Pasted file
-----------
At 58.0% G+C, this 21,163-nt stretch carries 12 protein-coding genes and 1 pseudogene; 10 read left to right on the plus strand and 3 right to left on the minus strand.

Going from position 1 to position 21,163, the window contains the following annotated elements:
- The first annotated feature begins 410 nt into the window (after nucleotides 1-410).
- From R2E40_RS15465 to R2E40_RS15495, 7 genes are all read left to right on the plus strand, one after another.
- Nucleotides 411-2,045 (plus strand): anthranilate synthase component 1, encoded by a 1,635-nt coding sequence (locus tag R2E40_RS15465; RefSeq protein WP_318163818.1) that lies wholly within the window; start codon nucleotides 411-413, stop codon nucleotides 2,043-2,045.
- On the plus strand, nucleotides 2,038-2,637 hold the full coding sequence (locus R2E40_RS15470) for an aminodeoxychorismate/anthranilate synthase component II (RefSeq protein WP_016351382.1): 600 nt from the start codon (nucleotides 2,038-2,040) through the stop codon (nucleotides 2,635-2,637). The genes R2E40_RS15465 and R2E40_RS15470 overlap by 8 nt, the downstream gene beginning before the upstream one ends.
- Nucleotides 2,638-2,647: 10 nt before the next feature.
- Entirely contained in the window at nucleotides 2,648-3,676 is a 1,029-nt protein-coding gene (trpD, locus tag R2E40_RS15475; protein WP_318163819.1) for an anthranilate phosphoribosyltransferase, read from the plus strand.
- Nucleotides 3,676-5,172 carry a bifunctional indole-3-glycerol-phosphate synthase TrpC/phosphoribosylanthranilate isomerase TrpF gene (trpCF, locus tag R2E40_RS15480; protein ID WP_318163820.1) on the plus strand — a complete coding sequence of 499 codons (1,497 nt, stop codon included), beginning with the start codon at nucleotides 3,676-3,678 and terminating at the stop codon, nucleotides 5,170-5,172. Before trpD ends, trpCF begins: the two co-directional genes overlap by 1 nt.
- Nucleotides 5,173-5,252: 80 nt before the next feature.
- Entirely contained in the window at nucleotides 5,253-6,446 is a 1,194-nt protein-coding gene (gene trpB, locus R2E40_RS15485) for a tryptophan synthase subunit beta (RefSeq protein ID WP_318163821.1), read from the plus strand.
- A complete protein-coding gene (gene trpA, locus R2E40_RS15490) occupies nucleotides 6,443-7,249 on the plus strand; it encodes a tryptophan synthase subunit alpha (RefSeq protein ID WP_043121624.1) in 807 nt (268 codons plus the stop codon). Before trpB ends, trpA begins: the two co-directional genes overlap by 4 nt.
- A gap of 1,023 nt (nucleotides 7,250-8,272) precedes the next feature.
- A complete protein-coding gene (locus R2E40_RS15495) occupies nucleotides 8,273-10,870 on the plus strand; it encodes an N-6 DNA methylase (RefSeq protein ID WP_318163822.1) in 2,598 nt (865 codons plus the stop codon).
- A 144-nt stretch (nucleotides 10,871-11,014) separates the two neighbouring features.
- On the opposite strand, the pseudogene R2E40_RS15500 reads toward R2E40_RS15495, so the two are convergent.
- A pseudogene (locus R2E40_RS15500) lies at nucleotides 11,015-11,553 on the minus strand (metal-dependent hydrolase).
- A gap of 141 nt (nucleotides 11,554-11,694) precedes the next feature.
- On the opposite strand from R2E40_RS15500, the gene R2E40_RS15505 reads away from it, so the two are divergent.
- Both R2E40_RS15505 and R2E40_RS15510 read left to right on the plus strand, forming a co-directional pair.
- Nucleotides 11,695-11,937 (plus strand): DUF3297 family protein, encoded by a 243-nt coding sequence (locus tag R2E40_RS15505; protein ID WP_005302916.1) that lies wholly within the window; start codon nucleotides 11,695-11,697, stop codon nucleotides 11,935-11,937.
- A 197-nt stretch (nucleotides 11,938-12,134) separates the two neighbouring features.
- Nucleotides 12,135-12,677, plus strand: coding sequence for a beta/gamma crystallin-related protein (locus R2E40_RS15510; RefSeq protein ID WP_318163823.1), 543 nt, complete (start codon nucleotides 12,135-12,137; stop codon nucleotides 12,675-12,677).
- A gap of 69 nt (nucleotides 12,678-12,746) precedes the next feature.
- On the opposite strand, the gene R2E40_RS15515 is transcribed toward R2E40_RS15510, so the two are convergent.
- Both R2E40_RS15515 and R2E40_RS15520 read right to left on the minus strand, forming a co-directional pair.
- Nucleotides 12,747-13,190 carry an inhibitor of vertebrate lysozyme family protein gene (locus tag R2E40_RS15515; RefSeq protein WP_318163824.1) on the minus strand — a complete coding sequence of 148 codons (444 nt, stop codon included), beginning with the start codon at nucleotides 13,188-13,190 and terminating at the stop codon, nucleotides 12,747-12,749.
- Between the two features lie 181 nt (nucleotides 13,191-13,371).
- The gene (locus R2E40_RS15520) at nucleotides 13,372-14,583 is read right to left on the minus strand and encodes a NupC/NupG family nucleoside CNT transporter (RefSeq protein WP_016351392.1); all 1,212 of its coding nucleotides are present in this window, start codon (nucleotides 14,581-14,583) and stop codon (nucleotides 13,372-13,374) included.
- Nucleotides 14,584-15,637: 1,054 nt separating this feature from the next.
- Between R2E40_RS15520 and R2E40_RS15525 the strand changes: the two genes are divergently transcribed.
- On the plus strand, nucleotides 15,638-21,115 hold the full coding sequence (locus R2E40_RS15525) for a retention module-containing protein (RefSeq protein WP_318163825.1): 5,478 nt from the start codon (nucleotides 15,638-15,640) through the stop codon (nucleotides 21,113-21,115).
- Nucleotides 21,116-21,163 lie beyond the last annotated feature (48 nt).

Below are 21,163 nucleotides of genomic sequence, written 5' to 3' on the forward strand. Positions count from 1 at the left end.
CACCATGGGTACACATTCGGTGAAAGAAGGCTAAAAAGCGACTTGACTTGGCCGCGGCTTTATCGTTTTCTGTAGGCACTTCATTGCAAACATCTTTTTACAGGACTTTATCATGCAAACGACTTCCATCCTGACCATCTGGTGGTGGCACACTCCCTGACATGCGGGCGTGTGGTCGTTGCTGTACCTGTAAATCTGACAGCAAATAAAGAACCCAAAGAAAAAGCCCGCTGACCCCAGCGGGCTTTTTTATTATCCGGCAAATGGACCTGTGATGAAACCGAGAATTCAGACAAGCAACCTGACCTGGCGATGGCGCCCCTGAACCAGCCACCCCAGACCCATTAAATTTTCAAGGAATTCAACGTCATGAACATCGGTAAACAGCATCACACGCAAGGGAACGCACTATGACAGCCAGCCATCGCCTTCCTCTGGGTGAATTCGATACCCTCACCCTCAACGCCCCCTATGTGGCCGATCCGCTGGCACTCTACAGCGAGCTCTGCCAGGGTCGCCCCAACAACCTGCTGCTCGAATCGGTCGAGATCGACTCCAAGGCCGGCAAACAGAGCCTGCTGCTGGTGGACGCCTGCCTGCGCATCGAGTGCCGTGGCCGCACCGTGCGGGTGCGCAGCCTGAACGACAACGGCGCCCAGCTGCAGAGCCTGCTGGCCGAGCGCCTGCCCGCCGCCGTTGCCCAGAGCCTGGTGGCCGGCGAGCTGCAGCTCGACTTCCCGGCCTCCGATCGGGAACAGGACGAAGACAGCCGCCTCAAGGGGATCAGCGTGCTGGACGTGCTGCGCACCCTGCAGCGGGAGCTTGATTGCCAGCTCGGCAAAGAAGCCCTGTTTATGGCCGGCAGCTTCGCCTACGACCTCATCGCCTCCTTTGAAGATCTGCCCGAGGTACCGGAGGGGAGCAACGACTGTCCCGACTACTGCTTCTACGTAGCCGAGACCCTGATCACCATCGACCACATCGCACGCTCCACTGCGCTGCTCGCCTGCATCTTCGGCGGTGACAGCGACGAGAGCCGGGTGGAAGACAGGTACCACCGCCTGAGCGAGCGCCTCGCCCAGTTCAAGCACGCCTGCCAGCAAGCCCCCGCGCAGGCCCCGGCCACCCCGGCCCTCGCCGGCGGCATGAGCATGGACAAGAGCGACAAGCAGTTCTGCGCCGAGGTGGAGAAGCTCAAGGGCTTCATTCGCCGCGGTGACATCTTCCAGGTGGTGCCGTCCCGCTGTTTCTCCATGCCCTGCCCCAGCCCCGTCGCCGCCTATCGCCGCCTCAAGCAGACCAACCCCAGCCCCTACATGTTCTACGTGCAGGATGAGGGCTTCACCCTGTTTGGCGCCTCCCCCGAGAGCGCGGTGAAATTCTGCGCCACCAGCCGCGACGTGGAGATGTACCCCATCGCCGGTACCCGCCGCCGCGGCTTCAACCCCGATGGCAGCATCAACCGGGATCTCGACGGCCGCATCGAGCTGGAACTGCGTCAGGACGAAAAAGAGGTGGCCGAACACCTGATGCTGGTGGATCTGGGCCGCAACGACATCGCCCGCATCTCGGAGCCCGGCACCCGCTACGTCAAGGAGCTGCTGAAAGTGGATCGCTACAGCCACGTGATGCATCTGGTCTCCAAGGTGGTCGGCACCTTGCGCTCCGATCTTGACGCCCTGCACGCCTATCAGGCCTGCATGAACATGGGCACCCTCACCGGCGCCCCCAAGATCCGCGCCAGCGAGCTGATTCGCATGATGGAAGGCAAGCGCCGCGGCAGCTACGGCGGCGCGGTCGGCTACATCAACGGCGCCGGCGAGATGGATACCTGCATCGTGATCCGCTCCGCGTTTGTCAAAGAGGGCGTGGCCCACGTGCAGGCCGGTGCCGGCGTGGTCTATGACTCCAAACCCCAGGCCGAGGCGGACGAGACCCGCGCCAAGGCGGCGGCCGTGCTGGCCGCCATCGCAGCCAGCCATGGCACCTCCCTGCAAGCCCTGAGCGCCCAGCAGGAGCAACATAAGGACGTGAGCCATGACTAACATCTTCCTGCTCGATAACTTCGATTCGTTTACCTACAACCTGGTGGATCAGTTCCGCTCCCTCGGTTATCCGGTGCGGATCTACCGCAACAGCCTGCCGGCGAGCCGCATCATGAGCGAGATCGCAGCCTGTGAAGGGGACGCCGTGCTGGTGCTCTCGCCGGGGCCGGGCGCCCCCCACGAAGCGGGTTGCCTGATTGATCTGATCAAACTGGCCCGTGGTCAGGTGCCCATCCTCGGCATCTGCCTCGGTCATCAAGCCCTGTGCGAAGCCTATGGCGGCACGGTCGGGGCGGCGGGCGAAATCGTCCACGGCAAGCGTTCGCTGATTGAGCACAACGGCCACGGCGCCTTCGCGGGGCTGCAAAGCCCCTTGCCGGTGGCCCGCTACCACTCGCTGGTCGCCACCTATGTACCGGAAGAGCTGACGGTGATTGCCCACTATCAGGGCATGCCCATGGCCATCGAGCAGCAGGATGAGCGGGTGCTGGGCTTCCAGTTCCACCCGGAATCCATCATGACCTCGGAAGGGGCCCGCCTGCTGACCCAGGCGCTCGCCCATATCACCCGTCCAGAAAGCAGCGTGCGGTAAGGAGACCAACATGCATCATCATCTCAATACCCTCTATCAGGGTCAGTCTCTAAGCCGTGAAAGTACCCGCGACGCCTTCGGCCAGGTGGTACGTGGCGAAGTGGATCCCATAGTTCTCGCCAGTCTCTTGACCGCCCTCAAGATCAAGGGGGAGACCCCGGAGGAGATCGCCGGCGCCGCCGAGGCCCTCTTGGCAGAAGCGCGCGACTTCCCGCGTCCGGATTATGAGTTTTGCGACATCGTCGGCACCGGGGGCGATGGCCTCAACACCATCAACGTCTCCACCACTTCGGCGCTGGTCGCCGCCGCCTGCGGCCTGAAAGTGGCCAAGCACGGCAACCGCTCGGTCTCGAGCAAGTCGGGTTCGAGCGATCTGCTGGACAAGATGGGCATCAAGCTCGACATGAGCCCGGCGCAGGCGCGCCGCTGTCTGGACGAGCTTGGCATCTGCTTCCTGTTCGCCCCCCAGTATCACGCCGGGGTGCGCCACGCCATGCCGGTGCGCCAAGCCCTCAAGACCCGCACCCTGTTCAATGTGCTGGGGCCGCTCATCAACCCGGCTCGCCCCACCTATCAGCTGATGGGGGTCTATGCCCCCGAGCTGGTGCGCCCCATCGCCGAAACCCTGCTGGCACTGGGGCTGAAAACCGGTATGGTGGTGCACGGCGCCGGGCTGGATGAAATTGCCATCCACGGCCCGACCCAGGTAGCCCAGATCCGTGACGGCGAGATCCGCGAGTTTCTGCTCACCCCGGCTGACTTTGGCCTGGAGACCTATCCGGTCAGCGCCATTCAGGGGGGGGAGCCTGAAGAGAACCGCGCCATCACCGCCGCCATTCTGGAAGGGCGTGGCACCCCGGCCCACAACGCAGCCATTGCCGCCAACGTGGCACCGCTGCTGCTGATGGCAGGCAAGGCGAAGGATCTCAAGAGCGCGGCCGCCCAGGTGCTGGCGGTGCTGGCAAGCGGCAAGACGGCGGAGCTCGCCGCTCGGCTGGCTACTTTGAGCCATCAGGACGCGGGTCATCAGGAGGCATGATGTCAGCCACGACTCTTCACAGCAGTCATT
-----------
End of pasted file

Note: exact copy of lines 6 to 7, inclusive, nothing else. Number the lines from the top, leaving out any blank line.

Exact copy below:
- On the plus strand, nucleotides 2,038-2,637 hold the full coding sequence (locus R2E40_RS15470) for an aminodeoxychorismate/anthranilate synthase component II (RefSeq protein WP_016351382.1): 600 nt from the start codon (nucleotides 2,038-2,040) through the stop codon (nucleotides 2,635-2,637). The genes R2E40_RS15465 and R2E40_RS15470 overlap by 8 nt, the downstream gene beginning before the upstream one ends.
- Nucleotides 2,638-2,647: 10 nt before the next feature.